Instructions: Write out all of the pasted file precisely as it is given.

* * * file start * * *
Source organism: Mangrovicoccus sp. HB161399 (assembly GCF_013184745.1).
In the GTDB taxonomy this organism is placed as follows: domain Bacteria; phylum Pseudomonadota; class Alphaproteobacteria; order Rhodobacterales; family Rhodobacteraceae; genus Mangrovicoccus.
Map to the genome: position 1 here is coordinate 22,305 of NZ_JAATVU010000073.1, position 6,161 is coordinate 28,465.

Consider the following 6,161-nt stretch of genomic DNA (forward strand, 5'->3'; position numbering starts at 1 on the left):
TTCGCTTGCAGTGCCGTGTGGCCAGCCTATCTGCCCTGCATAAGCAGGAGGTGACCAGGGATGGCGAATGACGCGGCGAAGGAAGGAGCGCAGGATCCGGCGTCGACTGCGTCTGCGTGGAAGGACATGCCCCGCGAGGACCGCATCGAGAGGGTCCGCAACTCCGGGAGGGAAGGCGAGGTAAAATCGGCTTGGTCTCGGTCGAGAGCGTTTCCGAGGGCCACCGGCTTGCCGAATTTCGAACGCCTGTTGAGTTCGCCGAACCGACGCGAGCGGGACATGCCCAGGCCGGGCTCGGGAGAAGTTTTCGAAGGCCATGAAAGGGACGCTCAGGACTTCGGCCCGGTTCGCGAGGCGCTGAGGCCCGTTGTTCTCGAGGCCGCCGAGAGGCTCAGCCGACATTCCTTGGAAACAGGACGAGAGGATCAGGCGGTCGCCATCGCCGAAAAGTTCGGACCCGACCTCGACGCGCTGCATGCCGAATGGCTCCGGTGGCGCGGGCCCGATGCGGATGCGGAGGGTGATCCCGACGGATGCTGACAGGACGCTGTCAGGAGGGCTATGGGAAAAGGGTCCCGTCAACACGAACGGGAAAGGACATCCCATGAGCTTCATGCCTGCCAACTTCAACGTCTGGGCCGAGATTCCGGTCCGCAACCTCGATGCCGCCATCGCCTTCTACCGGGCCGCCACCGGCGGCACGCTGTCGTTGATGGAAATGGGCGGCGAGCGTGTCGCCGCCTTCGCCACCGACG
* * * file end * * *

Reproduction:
Source organism: Mangrovicoccus sp. HB161399 (assembly GCF_013184745.1).
In the GTDB taxonomy this organism is placed as follows: domain Bacteria; phylum Pseudomonadota; class Alphaproteobacteria; order Rhodobacterales; family Rhodobacteraceae; genus Mangrovicoccus.
Map to the genome: position 1 here is coordinate 22,305 of NZ_JAATVU010000073.1, position 6,161 is coordinate 28,465.

Consider the following 6,161-nt stretch of genomic DNA (forward strand, 5'->3'; position numbering starts at 1 on the left):
TTCGCTTGCAGTGCCGTGTGGCCAGCCTATCTGCCCTGCATAAGCAGGAGGTGACCAGGGATGGCGAATGACGCGGCGAAGGAAGGAGCGCAGGATCCGGCGTCGACTGCGTCTGCGTGGAAGGACATGCCCCGCGAGGACCGCATCGAGAGGGTCCGCAACTCCGGGAGGGAAGGCGAGGTAAAATCGGCTTGGTCTCGGTCGAGAGCGTTTCCGAGGGCCACCGGCTTGCCGAATTTCGAACGCCTGTTGAGTTCGCCGAACCGACGCGAGCGGGACATGCCCAGGCCGGGCTCGGGAGAAGTTTTCGAAGGCCATGAAAGGGACGCTCAGGACTTCGGCCCGGTTCGCGAGGCGCTGAGGCCCGTTGTTCTCGAGGCCGCCGAGAGGCTCAGCCGACATTCCTTGGAAACAGGACGAGAGGATCAGGCGGTCGCCATCGCCGAAAAGTTCGGACCCGACCTCGACGCGCTGCATGCCGAATGGCTCCGGTGGCGCGGGCCCGATGCGGATGCGGAGGGTGATCCCGACGGATGCTGACAGGACGCTGTCAGGAGGGCTATGGGAAAAGGGTCCCGTCAACACGAACGGGAAAGGACATCCCATGAGCTTCATGCCTGCCAACTTCAACGTCTGGGCCGAGATTCCGGTCCGCAACCTCGATGCCGCCATCGCCTTCTACCGGGCCGCCACCGGCGGCACGCTGTCGTTGATGGAAATGGGCGGCGAGCGTGTCGCCGCCTTCGCCACCGACG